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VPN's (Virtual Private Networks) connect through particular ports and have particular characteristics that are visible to your ISP. I discuss what they can and cannot see.

Can my service know if I'm using a VPN? Thanks.

In this excerpt from Answercast #20, I look at the way a VPN service works and what your ISP can see you doing.

ISP monitoring

By "service," I'm going to assume you mean your ISP – your Internet Service Provider.

The short answer is very definitely yes.

How an ISP tracks a VPN

VPNs connect through particular ports and have particular characteristics.

The data that goes across a VPN connection, while it is totally encrypted, has two things about it that are important and that are visible.

1) It is clear where the VPN data, that packet of data, is going. It has to go to the VPN's service.

Your ISP is responsible for taking a packet of data from you and forwarding it on to where it's supposed to go. The only way it can do that is if it knows where the packet is supposed to go.

The only way it can know where it's supposed to go is if you tell it. Part of the protocol says, "Hey, this packet needs to go over to the VPN service's servers over there." So, clearly, the ISP knows exactly where every packet of data you are sending out is going to go; at least on its initial step.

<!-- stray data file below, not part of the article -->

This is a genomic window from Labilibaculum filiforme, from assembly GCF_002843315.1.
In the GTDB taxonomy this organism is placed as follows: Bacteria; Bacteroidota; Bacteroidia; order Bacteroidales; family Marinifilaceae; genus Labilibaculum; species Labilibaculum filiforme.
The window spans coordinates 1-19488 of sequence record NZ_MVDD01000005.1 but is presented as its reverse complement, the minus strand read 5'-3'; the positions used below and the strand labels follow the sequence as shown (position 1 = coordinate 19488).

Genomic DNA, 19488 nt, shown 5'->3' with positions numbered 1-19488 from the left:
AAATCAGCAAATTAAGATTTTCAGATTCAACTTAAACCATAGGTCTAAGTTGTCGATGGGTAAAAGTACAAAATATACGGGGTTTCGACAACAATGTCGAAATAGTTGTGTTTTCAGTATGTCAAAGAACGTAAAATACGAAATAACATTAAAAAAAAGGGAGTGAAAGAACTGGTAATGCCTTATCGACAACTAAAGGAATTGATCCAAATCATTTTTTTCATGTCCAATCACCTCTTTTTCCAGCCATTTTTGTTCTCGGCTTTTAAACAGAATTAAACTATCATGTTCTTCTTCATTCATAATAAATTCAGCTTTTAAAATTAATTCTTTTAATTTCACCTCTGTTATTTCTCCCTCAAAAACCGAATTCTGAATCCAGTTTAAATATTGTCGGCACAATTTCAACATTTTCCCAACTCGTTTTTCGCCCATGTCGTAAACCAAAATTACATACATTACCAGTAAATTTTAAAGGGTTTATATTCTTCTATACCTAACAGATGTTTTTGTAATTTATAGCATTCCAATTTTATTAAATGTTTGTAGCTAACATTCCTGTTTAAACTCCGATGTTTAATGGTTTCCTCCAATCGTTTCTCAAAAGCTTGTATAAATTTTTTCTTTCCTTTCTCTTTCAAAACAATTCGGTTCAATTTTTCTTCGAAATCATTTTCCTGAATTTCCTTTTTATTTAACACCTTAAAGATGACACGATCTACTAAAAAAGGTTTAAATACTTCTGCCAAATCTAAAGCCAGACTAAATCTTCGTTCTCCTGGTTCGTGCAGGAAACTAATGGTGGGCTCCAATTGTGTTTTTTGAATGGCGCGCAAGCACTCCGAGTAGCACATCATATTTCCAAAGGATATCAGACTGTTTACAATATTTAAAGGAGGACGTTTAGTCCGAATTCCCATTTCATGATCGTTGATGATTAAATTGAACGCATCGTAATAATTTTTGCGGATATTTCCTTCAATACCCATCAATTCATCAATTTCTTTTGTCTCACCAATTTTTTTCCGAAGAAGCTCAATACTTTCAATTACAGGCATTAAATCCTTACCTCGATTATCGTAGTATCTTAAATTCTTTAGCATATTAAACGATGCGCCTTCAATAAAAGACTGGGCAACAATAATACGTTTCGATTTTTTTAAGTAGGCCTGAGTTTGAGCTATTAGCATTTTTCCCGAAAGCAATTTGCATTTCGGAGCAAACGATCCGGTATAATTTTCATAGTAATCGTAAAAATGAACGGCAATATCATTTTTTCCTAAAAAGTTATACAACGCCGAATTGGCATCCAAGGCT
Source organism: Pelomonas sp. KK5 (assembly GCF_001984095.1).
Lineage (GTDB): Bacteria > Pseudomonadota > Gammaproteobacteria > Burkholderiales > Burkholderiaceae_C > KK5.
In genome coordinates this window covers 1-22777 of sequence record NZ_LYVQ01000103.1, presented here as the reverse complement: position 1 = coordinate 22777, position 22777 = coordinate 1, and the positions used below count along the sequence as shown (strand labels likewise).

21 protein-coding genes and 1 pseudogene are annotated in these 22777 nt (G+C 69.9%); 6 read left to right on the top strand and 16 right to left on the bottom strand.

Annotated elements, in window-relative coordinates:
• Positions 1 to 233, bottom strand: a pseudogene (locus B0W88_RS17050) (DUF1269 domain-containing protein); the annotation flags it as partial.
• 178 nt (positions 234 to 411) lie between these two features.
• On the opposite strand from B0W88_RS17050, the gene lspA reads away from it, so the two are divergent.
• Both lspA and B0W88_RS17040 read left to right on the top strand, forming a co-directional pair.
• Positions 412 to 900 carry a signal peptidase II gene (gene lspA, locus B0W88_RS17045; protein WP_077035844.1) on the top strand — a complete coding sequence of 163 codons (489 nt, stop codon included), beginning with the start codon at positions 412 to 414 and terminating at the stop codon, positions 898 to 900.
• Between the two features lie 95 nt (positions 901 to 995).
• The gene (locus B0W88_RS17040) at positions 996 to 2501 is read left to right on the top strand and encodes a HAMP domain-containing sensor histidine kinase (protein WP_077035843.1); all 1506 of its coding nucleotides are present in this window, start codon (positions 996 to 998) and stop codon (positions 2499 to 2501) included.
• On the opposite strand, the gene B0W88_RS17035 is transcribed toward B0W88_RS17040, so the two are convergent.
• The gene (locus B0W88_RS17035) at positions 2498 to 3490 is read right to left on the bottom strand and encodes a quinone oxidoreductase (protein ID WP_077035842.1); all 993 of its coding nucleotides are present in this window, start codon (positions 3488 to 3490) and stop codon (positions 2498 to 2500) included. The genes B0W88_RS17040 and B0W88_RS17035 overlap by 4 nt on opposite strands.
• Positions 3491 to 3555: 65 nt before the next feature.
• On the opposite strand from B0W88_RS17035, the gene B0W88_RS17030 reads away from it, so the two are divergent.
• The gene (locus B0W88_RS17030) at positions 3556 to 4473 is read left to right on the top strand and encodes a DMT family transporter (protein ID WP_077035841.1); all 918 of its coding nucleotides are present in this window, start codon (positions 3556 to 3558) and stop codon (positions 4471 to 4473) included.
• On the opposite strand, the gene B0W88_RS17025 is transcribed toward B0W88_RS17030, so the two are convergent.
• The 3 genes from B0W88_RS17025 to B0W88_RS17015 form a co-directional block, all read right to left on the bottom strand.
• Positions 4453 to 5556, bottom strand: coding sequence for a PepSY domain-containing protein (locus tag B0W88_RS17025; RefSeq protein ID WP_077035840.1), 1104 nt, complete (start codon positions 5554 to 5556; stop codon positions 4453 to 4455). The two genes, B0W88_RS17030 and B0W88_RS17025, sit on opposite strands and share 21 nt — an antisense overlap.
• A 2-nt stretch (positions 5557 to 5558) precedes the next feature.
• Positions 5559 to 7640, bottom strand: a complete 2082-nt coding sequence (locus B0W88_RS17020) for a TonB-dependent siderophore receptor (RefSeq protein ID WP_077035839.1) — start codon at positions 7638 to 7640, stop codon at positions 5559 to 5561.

2) Similarly, VPN services tend to use specific ports.

Port 80, for example, is what's used to display web pages. Port 25 is what's used to send email. VPN services often use several specific ports that identify them as being VPN connections. So even if this ISP doesn't recognize the destination of the VPN packet of data, it can potentially detect the fact that it's a VPN by the port numbers that are being used.

What the ISP cannot see

  • Now, what it cannot tell is what you're doing with the VPN.

In other words, you may be using the VPN to connect to websites A, B, and C and send all sorts of interesting information to those websites; or send email; or whatever. Your ISP can see none of that.

All they can see is encrypted data that they can't decrypt. So they know you're using a VPN, but they don't know what you're using it for.